Jus’ Sail is a perfect example of how SDGs Number 4: Quality Education and Number 8: Decent Work and Economic Growth can be implemented and achieved in your business or destination. Jus’ Sail’s success indicates to the Saint Lucian and wider Caribbean community that even a small business can invest in more than just its own employees’ development, and that every business should aim to do its best to ensure a sustainable future for all.

To learn more about Jus’ Sail, click here: .

Jamaica- WalkersWood Jerk Country Tour

walkerswood-jamaicaPhoto Credit: Pop-Up Gourmet JA via Walkerswood Caribbean Foods Ltd.

Snuggled in the hills of St. Ann, Walkerswood Caribbean Foods Ltd. is grounded in community action, which characterizes Walkerswood village. The company has 14 product lines across a range of seasoning, sauces, spices and other local Jamaican food products. Walkerswood has established a farming and restaurant division, in addition to forming an authentic local tourism product known as the “Walkerswood Jerk Country Tour—A Jamaican Epicurean Experience”,  that opened in 2005 targeting mostly cruise and stayover visitors.

Visitors take part in a one-hour tour at Walkerswood to learn about Jamaican food traditions. The tour entails a walk through a demonstration spice garden, sampling seasoned barbequed pork and chicken at the jerk pit, viewing a traditional house and the factory at work. The tour ends at the kitchen craft shop in the visitor center that sells various spices, cookbooks and local arts and crafts.

Skills development in tourism is emphasized in this example as 30 local guides were trained by Walkerswood to lead the tours.

The Walkerswood Tour is a useful example of how SDGs Number 4: Quality Education, Number 8: Decent Work and Economic Growth and Number 12: Ensure Sustainable Consumption & Production can be implemented and achieved in your business or destination. The tour strengthens economic linkages between tourism and local agricultural production. Walkerswood also mentors and supports farmers supplying agricultural produce to the factory. Agricultural land belonging to the company is cultivated rent-free by villagers nearby the factory. For more information on the Walkerswood Tour, visit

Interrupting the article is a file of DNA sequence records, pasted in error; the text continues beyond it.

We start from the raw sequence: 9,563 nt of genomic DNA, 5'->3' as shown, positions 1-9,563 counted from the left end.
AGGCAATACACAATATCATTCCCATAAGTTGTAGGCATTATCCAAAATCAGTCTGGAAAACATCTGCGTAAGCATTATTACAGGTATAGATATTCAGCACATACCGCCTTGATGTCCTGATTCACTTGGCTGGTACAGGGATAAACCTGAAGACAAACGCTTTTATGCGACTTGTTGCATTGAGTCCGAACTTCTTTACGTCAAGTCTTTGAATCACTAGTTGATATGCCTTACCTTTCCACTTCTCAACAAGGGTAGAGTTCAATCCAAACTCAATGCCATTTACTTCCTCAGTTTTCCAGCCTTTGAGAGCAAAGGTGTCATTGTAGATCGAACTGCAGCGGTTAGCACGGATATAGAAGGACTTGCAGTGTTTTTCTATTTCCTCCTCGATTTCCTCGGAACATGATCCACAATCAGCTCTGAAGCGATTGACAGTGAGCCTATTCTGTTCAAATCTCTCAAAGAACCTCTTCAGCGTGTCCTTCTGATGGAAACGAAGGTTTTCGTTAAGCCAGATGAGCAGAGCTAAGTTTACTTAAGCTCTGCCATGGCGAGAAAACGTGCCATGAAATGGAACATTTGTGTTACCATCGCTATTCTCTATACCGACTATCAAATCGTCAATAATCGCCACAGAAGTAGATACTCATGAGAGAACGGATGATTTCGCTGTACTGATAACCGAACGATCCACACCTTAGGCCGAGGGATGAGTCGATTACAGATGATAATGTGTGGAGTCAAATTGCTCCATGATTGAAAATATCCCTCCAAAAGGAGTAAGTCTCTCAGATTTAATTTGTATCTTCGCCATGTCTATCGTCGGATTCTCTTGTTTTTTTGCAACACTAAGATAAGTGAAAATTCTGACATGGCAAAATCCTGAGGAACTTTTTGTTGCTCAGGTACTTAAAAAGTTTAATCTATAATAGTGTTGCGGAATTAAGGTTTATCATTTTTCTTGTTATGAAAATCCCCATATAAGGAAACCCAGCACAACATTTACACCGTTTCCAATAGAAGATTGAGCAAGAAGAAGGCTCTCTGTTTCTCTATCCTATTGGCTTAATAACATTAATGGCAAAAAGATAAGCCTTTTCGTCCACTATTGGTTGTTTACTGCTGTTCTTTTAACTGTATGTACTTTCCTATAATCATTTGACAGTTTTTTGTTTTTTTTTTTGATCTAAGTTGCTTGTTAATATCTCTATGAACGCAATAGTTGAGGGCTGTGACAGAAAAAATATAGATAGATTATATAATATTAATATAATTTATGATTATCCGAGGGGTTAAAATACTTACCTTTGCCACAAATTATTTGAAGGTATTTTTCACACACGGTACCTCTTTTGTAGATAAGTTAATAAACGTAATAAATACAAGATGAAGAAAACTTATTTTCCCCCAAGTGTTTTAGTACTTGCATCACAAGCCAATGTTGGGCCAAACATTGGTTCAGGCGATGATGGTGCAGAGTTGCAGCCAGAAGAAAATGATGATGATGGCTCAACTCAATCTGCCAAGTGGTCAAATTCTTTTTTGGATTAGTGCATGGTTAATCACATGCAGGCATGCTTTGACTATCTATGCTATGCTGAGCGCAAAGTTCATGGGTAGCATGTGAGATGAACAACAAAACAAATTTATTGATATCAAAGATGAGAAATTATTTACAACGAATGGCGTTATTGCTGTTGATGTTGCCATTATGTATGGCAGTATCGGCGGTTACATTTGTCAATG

Over to You

While the above two examples indicate how the SDGs can be implemented, there are other opportunities for your business or destination to take action to begin making small changes to implement these goals in 2017 and beyond. You can make a difference.

Some practical examples include participating in local beach clean-ups, which everyone can do. For example, in some member-countries of the Caribbean Tourism Organization local community groups organize regular coastal maintenance campaigns. For the restaurant sector, restaurateurs can , purchase local produce and incorporate it in menu offerings. In fact, many regional chefs are coming up with innovative ideas and have included recipes using rum and authentic Caribbean ingredients. For the hotel sector, hoteliers can have guests take part in sustainable activities during their stay. For instance, the Nisbet Plantation Beach Club in St. Kitts & Nevis allows guests to take part in planting coconut palms to commemorate the celebration of honeymoons and anniversaries. For cruise ship vendors and souvenir shops, purchasing goods and items for resale from the local arts and crafts sector would also add value to the visitor experience. There is really no limit to the number of creative ideas that can emerge, once we put our minds to the task.

Trying to implement all the goals at once is nearly impossible, but taking small steps toward an achievable goal is another way of eating the proverbial elephant, one bite at a time.

What are your thoughts on the International Year of Sustainable Tourism? Are you aware of other innovative sustainable tourism examples in the Caribbean or around the world? I’d love to hear from you.

Meanwhile, I’ll take this opportunity to wish you and your family all the best for the Holidays and the year ahead. We’re very, very optimistic about the future of Caribbean tourism!

Merry Christmas! Happy Kwanza! Happy Hanukkah! Happy Holidays!

Thank you for reading! If you enjoyed this post, you can show support by liking it and sharing with your peers on social media.